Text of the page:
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Vladivostok

Country
Russian Federation
State
Primorski Krai
City
Vladivostok
Type of Location
Multiple
About Location

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Places to Visit
How to Reach

By Air

Air routes connect Vladivostok International Airport with Japan, People's Republic of China, North Korea, South Korea and Vietnam. It is possible to get to Vladivostok from several of the larger cities in Russia. Regular flights to Seattle, Washington were available in the 1990s but have been canceled since. Vladivostok Air resumed flying to Anchorage, Alaska in July 2008.

By Train

The Trans-Siberian Railway was built to connect European Russia with Vladivostok, Russia's most important Pacific Ocean port. Finished in 1905, the rail line ran from Moscow to Vladivostok via several of Russia's main cities. Part of the railroad, known as the Chinese Eastern Line, crossed over into Manchuria, China, passing through Harbin, a major city in Manchuria. During the Soviet era, Vladivostok's status as a closed city meant that ferry-passenger tourists arriving from Japan to travel the Trans-Siberian railway westbound had to embark in Nakhodka. Today, Vladivostok serves as the main starting point for the Trans-Siberian portion of the Eurasian Land Bridge.

By Road

Vladivostok is the starting point of Ussuri Highway (M60) to Khabarovsk, the eastern most part of Trans-Siberian Highway that goes all the way to Moscow and Saint Petersburg via Novosibirsk. The other main highways go east to Nakhodka and south to Khasan.

By Bus

There are a number of local bus routes from most suburban locations and nearby towns as well. Most places around the region are linked to Vladivostok by bus. There are also several international routes, linking Vladivostok to cities in northeastern China such as Harbin, Mudanjiang and Suifenhe. The easiest way from north eastern China is to take the direct bus from Harbin, to where there are good train connections to/from Beijing. It takes about five hours to get to the city from the Chinese border, and the road goes through one of the most picturesque areas of the Russian Far East.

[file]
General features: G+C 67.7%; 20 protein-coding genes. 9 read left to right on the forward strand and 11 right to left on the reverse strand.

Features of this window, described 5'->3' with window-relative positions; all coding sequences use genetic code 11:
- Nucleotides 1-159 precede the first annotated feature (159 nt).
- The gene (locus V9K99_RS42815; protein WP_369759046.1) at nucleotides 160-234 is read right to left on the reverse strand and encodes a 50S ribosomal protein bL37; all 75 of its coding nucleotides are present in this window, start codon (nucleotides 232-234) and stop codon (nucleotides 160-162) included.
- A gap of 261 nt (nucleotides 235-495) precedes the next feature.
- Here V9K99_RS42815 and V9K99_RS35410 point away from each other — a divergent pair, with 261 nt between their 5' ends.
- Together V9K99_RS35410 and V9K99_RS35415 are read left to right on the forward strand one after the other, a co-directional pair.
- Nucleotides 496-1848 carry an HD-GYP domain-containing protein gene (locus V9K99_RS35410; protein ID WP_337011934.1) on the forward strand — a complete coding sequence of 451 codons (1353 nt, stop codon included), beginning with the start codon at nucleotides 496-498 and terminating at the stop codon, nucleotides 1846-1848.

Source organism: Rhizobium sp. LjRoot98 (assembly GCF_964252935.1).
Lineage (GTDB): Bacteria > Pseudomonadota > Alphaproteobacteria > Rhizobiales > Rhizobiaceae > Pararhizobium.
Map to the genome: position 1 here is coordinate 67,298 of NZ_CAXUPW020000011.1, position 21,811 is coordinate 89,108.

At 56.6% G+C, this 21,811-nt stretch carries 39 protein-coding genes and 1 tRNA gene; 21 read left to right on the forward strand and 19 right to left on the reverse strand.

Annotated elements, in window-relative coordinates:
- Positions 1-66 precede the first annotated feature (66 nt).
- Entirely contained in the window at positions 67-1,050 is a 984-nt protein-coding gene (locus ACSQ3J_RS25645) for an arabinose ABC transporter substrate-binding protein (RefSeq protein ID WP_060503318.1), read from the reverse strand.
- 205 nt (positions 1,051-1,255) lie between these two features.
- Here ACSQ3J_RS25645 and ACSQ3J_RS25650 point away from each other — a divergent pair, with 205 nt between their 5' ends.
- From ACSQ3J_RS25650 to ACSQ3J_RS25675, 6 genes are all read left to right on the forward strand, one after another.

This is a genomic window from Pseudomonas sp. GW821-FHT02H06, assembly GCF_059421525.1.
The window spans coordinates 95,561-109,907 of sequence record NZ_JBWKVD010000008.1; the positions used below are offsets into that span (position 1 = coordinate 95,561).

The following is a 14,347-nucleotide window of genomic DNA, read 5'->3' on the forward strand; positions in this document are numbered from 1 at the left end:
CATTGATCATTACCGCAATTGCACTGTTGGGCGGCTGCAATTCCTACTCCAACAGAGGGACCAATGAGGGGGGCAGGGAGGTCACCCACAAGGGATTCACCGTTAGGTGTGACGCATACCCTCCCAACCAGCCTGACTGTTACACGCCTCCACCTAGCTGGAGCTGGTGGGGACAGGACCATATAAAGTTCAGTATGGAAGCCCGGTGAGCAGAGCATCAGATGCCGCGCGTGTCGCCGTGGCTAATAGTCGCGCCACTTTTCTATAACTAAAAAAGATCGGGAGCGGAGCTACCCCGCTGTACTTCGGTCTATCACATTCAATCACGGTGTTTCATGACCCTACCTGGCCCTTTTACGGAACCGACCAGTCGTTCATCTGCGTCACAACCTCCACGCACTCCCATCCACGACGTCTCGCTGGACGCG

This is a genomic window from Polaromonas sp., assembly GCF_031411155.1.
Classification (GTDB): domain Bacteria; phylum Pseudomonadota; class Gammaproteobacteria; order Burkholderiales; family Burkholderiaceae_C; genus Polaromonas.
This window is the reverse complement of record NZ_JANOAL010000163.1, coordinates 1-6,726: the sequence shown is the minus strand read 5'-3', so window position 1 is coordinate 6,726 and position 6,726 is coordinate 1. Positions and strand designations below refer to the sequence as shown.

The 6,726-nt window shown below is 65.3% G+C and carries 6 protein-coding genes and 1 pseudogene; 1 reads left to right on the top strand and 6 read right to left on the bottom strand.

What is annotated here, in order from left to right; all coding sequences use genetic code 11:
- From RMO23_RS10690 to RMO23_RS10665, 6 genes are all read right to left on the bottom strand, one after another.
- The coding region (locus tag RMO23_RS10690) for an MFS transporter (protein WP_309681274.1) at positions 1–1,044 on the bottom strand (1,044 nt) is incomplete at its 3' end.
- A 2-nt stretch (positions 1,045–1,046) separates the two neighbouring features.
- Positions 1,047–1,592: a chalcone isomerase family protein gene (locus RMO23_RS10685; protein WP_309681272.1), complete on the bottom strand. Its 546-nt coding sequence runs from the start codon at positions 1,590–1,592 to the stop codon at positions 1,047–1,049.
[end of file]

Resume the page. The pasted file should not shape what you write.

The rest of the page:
By Ferries

There is also a service connecting Vladivostok and Sokcho, South Korea. It costs about US$200 and takes two days. One ship leaves Sokcho each week, on Thursday, although they become more frequent in the summer months (June-August). Due to the recent new law, anyone entering Russia on cruise ferries can do it without visa if the stay is no longer than 72 hours, and there are discussion to extend this practice to Russian nationals visiting Korea and Japan.It is also possible to go anywhere in the world (and come from anywhere as well) by booking a berth on a cargo boat. Usual caveats of freighter travel apply, though (it's definitely NOT for a casual tourist), and one need to keep in mind that Russian border and customs officials aren't used to people traveling this way. The ferry port is right next to the train station, so the two are interchangeable for purposes of orientation.

Key places to visit
Ploschad Bortsov Revolutsy, Arsenev Regional History Museum, Museum Vladivostok Fortress, Russia's Pacific Fleet, Maxim Gorky Academic Theater


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Places to Visit

Ploschad Bortsov Revolutsy

This is a good place to relax and watch the locals at leisure. A pair of massive statues serve as the Memorial to the Fighters for the Soviet Power in the Far East, in honor of those who brought this remote corner of Russia under Bolshevik control. Today, they're more a memorial to the power of local skateboarders. You might also have the chance to take in a protest march. The giant, strikingly ugly regional administration building looms over the square.

Arsenev Regional History Museum

Mostly a natural history museum, save for a few pieces of Stalinist kitsch and a tribute to Hollywood star and hometown hero Yul Brynner. There are some interesting displays on pre-Russian settlers and their techniques for hunting and survival, but the death-dance between the tiger and the bear has to be seen to be believed.

Museum Vladivostok Fortress

Opening time 10AM-6PM daily.Overlooking the sea, these fortifications were built more than a century ago to guard against invasion from Japan. Today, the grounds are cluttered with defused bombs, chain guns, and small military vehicles. Those can be visited for free; there's a small fee to go inside the several rooms of the fort, which feature displays on the history of Russia's presence in the region and some intricate dioramas.

Russia's Pacific Fleet

Is parked in the waters off the coast of Vladivostok, in Golden Horn Bay. A walk along the waterfront on Korabelnaya Embankment offers the closest views; to get any closer, you will have to enlist. Photographs with an average-sized camera shouldn't attract any problems, but be mindful of your surroundings or an enterprising police officer might invent a fine for you to pay.

Maxim Gorky Academic Theater

Was founded in 1931.It is named in honor of the Russian author, Maxim Gorky and is used for drama, musical and children's theater performances.

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